Insights from government policy for child care can inform policy for end-of-life care and lead to a better understanding of the effect that hospice has on the end of life. The methodology consists of trend analysis to better understand the elder care choices of adult children who have elderly parents or relatives that need hospice care. The focus of the study is married households, and the data source was the Current Population Survey (CPS). According to the US Census Bureau and the US Bureau of Labor Statistics, the Current Population Survey (CPS) is the primary source of labor force statistics for the population of the United States. The results of the study support the posit that married households in the middle-income bracket are less likely to bring their elderly relatives into their homes as long as the Medicare hospice benefit remains a viable alternative to the demands that hospice care at home may impose on household income and in labor participation. Trend analysis of median household income and Child and Dependent Tax Credit demonstrate that the tax code can be a key tool in promoting hospice care at home. Government policy in the form of the Medicare hospice benefit may have evolved into a health program that counters rather than supports the axioms of the hospice philosophy and may, in fact, undermine the hospice care philosophy or self-determination and dying on our terms.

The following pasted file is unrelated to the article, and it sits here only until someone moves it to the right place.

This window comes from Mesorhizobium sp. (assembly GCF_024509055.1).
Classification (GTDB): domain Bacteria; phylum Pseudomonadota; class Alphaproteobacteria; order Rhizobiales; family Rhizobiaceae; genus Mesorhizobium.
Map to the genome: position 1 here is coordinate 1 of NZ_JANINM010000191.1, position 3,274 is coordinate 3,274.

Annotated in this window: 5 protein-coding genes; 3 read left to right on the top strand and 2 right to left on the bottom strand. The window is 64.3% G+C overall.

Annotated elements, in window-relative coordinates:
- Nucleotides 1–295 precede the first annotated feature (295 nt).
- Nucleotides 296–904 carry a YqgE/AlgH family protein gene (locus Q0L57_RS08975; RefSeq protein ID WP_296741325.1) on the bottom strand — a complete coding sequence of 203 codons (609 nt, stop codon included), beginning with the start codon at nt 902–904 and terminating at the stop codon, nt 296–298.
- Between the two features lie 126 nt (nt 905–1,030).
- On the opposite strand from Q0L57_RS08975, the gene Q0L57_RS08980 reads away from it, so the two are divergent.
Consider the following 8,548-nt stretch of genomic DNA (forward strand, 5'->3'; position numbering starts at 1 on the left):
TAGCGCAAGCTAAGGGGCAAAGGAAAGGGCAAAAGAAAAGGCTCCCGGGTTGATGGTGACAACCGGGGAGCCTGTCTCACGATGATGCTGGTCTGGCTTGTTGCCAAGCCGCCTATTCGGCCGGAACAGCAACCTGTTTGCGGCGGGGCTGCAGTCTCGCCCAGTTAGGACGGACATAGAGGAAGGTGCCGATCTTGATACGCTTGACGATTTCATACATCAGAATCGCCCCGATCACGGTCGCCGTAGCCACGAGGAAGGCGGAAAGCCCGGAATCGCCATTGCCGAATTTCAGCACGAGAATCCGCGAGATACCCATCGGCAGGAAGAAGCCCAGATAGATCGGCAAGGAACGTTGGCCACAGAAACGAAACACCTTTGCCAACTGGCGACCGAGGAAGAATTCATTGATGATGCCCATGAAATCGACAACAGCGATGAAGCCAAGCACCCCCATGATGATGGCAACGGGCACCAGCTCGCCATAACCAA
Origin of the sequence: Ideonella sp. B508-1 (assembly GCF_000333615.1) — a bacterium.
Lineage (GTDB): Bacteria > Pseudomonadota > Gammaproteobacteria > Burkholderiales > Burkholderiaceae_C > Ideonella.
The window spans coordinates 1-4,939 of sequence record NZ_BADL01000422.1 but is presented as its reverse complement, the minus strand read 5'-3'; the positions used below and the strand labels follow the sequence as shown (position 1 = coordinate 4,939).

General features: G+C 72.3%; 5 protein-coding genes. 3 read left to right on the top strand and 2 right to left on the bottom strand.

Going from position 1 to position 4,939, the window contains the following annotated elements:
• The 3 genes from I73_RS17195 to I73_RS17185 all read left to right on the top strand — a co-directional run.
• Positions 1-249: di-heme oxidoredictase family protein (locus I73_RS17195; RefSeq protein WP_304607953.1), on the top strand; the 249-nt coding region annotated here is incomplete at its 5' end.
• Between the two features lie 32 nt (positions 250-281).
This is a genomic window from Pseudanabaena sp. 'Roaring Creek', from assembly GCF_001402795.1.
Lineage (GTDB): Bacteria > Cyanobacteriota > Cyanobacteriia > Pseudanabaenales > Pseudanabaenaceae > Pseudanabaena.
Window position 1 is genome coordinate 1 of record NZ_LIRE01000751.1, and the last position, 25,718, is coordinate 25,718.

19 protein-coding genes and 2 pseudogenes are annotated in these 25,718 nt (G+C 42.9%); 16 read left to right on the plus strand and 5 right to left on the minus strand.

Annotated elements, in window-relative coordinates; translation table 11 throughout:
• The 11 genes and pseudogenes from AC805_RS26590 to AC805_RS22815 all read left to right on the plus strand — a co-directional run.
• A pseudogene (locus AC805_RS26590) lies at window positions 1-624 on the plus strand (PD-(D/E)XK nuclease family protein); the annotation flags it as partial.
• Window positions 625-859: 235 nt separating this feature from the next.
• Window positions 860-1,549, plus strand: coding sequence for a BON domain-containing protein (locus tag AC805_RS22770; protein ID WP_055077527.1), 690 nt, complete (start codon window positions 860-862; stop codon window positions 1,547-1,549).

|Keywords:||Hospice Care, Child Care, Tax Credit, Family, End-of-Life Care, Decision-making|
Assistant Professor/Researcher, Department of Public Health & Health Sciences, University of Michigan at Flint, , UM Institute for Healthcare Policy & Innovation, Ann Arbor., University of Michigan, Flint, Michigan, USA